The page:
California teachers serving poor communities with high percentages of minority residents are paid less than their counterparts in affluent areas with low minority populations within the same school district, a study concludes.
Produced by the Education Trust West, the Oakland, Calif.-based affiliate of the Education Trust, a national research and advocacy organization based in Washington, the study examines teacher pay in 12 districts in California. For example, within the 43,000-student Oakland Unified district, teachers at Lockwood Elementary School, which educates mostly Latino, African-American, and low-income students, are paid an average of $8,049 less per year than teachers at Thornhill Elementary, where the percentages of low-income and minority students are much lower.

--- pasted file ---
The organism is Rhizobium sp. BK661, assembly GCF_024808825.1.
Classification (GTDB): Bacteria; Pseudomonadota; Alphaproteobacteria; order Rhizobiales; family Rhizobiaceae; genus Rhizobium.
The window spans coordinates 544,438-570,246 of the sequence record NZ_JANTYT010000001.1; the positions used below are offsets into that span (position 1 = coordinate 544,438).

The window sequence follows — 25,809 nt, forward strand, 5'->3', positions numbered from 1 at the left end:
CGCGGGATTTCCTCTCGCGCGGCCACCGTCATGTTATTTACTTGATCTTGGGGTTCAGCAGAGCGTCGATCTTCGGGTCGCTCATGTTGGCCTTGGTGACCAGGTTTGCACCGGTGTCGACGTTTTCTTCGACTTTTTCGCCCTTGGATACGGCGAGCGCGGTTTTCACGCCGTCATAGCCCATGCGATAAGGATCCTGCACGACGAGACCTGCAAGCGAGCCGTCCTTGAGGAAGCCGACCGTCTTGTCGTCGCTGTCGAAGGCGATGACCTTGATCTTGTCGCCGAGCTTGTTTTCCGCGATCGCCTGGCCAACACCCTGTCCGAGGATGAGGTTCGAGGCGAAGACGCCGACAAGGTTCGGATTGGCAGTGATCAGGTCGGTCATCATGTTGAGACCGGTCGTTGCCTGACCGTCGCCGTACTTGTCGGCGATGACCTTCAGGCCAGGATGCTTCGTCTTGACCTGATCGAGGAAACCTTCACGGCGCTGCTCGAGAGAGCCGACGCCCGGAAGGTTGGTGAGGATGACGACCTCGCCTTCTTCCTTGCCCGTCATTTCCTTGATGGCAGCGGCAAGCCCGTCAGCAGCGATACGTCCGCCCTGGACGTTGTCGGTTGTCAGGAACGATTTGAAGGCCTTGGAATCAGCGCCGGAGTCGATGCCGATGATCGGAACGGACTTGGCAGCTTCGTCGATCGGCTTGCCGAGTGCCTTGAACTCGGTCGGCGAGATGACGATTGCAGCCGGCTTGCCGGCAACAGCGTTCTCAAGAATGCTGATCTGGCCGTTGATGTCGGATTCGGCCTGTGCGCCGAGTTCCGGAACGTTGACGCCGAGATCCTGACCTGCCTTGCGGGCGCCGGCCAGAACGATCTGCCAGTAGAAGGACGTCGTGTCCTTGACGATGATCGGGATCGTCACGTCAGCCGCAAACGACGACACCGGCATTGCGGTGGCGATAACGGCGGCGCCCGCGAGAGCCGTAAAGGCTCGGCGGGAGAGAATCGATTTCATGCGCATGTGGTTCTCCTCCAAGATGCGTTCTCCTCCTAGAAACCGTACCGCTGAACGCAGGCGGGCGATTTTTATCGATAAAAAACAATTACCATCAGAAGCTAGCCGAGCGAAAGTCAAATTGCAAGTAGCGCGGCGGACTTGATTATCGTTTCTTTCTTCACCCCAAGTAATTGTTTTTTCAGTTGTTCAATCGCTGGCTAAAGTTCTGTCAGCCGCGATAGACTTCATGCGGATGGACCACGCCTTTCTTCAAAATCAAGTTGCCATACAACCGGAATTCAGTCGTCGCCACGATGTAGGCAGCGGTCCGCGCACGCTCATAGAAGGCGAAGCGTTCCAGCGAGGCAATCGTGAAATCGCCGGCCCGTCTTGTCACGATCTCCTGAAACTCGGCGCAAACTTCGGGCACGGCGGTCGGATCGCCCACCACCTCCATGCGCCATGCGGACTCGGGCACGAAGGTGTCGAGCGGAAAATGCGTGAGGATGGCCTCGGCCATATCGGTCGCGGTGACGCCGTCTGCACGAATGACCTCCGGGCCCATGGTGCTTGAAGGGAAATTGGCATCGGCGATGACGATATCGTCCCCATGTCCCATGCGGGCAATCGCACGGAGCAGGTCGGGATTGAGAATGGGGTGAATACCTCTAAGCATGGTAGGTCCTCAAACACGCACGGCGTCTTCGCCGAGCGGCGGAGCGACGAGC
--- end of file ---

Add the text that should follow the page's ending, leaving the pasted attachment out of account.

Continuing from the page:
The report said a major reason for the pay inequity is that veteran teachers tend to move to schools in more affluent communities because those schools have better working conditions.
A version of this article appeared in the September 28, 2005 edition of Education Week